National Security Adviser John Bolton. Photo: Chip Somodevilla/Getty Images

North Korea called U.S. National Security Adviser John Bolton a "war monger" and "defective human product" Monday for saying Pyongyang's recent missile tests violated UN Security Council resolutions, AP reports, citing state media.

Why it matters: As North Korea criticized Bolton for his comments, President Trump said at a news conference in Tokyo "good respect" has been built between the U.S. and North Korea. "I personally think lots of good things will come with North Korea. I may be right. I may be wrong,” he said. "We’ll see what happens."

The big picture: During an appearance on NBC's "Meet the Press" Sunday, White House Press Secretary Sarah Sanders downplayed the significance of North Korea's recent missile tests, saying none of them have posed "a threat" to the U.S. or its allies.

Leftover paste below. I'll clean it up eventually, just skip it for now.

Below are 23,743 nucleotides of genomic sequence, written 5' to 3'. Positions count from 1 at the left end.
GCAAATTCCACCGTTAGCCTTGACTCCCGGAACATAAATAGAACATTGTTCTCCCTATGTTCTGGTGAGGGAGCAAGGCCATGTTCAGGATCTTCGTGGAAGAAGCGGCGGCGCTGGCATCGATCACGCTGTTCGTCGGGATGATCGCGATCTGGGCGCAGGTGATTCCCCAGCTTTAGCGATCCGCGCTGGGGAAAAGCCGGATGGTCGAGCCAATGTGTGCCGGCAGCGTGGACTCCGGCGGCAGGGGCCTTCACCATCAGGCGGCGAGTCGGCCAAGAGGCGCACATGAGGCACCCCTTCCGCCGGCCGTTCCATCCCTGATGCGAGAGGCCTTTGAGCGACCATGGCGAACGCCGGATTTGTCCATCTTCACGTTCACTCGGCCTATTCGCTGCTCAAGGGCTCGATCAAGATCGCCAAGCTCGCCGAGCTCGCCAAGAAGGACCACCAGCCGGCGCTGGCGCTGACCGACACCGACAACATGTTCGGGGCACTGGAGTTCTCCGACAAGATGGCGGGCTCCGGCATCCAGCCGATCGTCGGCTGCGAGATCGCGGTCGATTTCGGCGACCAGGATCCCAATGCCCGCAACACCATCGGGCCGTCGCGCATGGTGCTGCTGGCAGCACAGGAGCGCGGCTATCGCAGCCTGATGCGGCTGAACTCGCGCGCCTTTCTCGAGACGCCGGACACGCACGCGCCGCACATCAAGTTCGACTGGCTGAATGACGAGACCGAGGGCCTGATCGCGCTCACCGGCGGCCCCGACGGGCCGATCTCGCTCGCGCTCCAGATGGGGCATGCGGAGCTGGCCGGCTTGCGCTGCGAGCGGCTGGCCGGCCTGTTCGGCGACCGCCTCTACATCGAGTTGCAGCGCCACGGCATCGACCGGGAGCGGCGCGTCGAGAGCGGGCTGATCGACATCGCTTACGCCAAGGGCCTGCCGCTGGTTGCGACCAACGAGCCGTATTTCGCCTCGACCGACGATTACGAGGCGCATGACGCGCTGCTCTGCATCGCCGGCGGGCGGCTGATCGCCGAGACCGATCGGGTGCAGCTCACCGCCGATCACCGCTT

• Sanders also said Trump and North Korean dictator Kim Jong-un "agree in their assessment" of former Vice President Joe Biden, after Pyongyang state media called the Democratic presidential candidate a "low IQ individual." Trump tweeted the comments made him smile.

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Post-debate poll finds Biden strong on every major issue

Joe Biden speaks Friday about "The Biden Plan to Beat COVID-19," at The Queen theater in Wilmington, Del. Photo: Drew Angerer/Getty Images

This is one of the bigger signs of trouble for President Trump that we've seen in a poll: Of the final debate's seven topics, Joe Biden won or tied on all seven when viewers in a massive Axios-SurveyMonkey sample were asked who they trusted more to handle the issue.

Why it matters: In a time of unprecedented colliding crises for the nation, the polling considered Biden to be vastly more competent.

Bryan Walsh, author of Future
5 hours ago - Science

The murder hornets are here

A braver man than me holds a speciment of the Asian giant hornet. Photo: Karen Ducey/Getty Images

Entomologists in Washington state on Thursday discovered the first Asian giant hornet nest in the U.S.

Why it matters: You may know this insect species by its nom de guerre: "the murder hornet." While the threat they pose to humans has been overstated, the invading hornets could decimate local honeybee populations if they establish themselves.